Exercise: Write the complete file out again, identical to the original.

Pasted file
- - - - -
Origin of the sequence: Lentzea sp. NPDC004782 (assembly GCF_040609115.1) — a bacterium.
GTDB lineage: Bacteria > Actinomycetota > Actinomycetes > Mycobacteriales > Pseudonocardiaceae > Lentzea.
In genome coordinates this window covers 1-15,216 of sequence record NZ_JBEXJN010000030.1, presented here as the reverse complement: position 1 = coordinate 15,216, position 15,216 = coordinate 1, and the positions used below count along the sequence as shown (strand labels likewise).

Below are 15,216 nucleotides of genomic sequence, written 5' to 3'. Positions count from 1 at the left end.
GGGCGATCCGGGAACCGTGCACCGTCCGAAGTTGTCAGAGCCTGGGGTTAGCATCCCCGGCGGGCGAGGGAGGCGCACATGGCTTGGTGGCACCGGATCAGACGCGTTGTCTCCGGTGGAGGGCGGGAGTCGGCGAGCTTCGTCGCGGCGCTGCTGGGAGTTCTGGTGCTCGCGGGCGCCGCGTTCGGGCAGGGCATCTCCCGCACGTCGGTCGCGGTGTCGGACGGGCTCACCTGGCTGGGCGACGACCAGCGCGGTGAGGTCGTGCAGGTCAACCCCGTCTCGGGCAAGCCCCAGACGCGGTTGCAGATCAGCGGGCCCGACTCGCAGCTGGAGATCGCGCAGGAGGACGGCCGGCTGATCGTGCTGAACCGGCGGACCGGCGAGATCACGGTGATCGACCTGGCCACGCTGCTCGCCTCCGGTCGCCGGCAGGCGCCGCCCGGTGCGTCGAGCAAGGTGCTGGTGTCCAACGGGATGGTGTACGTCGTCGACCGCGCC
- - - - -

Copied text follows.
Origin of the sequence: Lentzea sp. NPDC004782 (assembly GCF_040609115.1) — a bacterium.
GTDB lineage: Bacteria > Actinomycetota > Actinomycetes > Mycobacteriales > Pseudonocardiaceae > Lentzea.
In genome coordinates this window covers 1-15,216 of sequence record NZ_JBEXJN010000030.1, presented here as the reverse complement: position 1 = coordinate 15,216, position 15,216 = coordinate 1, and the positions used below count along the sequence as shown (strand labels likewise).

Below are 15,216 nucleotides of genomic sequence, written 5' to 3'. Positions count from 1 at the left end.
GGGCGATCCGGGAACCGTGCACCGTCCGAAGTTGTCAGAGCCTGGGGTTAGCATCCCCGGCGGGCGAGGGAGGCGCACATGGCTTGGTGGCACCGGATCAGACGCGTTGTCTCCGGTGGAGGGCGGGAGTCGGCGAGCTTCGTCGCGGCGCTGCTGGGAGTTCTGGTGCTCGCGGGCGCCGCGTTCGGGCAGGGCATCTCCCGCACGTCGGTCGCGGTGTCGGACGGGCTCACCTGGCTGGGCGACGACCAGCGCGGTGAGGTCGTGCAGGTCAACCCCGTCTCGGGCAAGCCCCAGACGCGGTTGCAGATCAGCGGGCCCGACTCGCAGCTGGAGATCGCGCAGGAGGACGGCCGGCTGATCGTGCTGAACCGGCGGACCGGCGAGATCACGGTGATCGACCTGGCCACGCTGCTCGCCTCCGGTCGCCGGCAGGCGCCGCCCGGTGCGTCGAGCAAGGTGCTGGTGTCCAACGGGATGGTGTACGTCGTCGACCGCGCC